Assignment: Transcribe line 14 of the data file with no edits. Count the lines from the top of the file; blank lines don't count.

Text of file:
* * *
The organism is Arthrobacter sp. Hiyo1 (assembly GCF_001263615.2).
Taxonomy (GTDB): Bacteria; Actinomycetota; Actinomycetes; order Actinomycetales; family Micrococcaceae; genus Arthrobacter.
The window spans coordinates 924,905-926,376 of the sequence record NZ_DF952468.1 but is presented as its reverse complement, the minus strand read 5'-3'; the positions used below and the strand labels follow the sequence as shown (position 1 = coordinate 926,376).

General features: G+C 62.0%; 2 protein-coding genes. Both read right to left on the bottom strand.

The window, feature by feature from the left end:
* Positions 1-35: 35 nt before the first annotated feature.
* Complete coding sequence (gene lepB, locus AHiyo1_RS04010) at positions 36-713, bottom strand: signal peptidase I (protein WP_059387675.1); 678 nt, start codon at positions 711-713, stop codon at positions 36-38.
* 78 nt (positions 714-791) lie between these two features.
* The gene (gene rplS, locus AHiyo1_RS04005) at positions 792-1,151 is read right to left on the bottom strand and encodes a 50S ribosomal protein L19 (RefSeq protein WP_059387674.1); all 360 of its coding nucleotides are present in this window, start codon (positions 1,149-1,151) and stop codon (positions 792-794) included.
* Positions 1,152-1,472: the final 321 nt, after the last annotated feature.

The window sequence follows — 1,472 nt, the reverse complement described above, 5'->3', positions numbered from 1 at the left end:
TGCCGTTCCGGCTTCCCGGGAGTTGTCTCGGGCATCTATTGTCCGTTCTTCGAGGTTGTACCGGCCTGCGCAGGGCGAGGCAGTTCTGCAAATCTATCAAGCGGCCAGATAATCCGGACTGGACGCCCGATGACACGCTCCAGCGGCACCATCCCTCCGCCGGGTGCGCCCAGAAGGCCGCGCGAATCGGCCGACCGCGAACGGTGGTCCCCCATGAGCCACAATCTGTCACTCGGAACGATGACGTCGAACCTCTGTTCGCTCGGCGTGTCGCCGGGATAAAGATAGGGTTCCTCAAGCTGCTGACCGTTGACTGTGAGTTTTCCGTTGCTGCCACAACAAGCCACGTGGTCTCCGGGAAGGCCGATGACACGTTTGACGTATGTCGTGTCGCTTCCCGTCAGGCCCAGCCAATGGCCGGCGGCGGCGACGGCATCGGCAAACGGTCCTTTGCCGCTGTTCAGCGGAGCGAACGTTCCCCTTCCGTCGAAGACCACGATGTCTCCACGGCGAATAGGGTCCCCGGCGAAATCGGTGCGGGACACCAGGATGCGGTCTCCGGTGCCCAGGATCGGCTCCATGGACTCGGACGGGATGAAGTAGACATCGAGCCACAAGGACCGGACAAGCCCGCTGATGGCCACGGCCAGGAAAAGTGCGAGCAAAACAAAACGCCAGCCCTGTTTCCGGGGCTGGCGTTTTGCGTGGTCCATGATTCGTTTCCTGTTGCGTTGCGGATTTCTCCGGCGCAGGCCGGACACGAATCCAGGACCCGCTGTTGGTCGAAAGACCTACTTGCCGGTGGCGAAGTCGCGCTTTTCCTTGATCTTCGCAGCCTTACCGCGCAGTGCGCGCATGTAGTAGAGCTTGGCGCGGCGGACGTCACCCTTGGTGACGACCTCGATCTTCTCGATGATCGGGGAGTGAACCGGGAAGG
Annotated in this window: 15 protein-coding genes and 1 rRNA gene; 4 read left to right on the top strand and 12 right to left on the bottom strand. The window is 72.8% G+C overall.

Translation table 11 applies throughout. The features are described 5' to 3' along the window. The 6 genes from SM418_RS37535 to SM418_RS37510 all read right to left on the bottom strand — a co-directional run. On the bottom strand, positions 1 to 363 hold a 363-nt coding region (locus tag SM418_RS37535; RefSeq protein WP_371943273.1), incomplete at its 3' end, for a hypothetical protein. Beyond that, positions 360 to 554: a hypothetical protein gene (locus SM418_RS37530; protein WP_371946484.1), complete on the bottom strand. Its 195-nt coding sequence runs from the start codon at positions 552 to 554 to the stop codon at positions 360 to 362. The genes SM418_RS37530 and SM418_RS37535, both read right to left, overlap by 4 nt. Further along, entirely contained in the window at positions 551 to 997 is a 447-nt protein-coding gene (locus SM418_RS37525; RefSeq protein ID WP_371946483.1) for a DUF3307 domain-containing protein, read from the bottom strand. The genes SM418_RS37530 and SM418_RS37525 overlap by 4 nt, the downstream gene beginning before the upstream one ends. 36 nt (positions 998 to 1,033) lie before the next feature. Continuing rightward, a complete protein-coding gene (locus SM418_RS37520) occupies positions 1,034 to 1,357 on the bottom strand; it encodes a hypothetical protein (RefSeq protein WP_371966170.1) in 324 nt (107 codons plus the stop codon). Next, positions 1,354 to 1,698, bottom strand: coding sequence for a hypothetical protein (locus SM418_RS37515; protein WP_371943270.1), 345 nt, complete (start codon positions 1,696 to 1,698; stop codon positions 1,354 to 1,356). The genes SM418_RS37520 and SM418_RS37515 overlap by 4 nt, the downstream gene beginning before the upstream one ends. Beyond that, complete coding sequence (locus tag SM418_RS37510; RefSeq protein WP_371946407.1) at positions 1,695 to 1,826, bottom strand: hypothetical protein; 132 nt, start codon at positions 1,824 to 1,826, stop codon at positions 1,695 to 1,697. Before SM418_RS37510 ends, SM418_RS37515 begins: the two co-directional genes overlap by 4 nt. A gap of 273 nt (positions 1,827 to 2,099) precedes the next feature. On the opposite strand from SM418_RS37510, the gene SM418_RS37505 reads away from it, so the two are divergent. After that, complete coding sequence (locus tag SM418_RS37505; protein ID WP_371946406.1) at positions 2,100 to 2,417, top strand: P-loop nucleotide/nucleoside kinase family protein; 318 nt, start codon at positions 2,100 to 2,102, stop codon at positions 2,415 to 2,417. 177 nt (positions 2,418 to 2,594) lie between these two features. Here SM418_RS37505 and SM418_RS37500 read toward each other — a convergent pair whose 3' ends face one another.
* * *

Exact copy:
Translation table 11 applies throughout. The features are described 5' to 3' along the window. The 6 genes from SM418_RS37535 to SM418_RS37510 all read right to left on the bottom strand — a co-directional run. On the bottom strand, positions 1 to 363 hold a 363-nt coding region (locus tag SM418_RS37535; RefSeq protein WP_371943273.1), incomplete at its 3' end, for a hypothetical protein. Beyond that, positions 360 to 554: a hypothetical protein gene (locus SM418_RS37530; protein WP_371946484.1), complete on the bottom strand. Its 195-nt coding sequence runs from the start codon at positions 552 to 554 to the stop codon at positions 360 to 362. The genes SM418_RS37530 and SM418_RS37535, both read right to left, overlap by 4 nt. Further along, entirely contained in the window at positions 551 to 997 is a 447-nt protein-coding gene (locus SM418_RS37525; RefSeq protein ID WP_371946483.1) for a DUF3307 domain-containing protein, read from the bottom strand. The genes SM418_RS37530 and SM418_RS37525 overlap by 4 nt, the downstream gene beginning before the upstream one ends. 36 nt (positions 998 to 1,033) lie before the next feature. Continuing rightward, a complete protein-coding gene (locus SM418_RS37520) occupies positions 1,034 to 1,357 on the bottom strand; it encodes a hypothetical protein (RefSeq protein WP_371966170.1) in 324 nt (107 codons plus the stop codon). Next, positions 1,354 to 1,698, bottom strand: coding sequence for a hypothetical protein (locus SM418_RS37515; protein WP_371943270.1), 345 nt, complete (start codon positions 1,696 to 1,698; stop codon positions 1,354 to 1,356). The genes SM418_RS37520 and SM418_RS37515 overlap by 4 nt, the downstream gene beginning before the upstream one ends. Beyond that, complete coding sequence (locus tag SM418_RS37510; RefSeq protein WP_371946407.1) at positions 1,695 to 1,826, bottom strand: hypothetical protein; 132 nt, start codon at positions 1,824 to 1,826, stop codon at positions 1,695 to 1,697. Before SM418_RS37510 ends, SM418_RS37515 begins: the two co-directional genes overlap by 4 nt. A gap of 273 nt (positions 1,827 to 2,099) precedes the next feature. On the opposite strand from SM418_RS37510, the gene SM418_RS37505 reads away from it, so the two are divergent. After that, complete coding sequence (locus tag SM418_RS37505; protein ID WP_371946406.1) at positions 2,100 to 2,417, top strand: P-loop nucleotide/nucleoside kinase family protein; 318 nt, start codon at positions 2,100 to 2,102, stop codon at positions 2,415 to 2,417. 177 nt (positions 2,418 to 2,594) lie between these two features. Here SM418_RS37505 and SM418_RS37500 read toward each other — a convergent pair whose 3' ends face one another.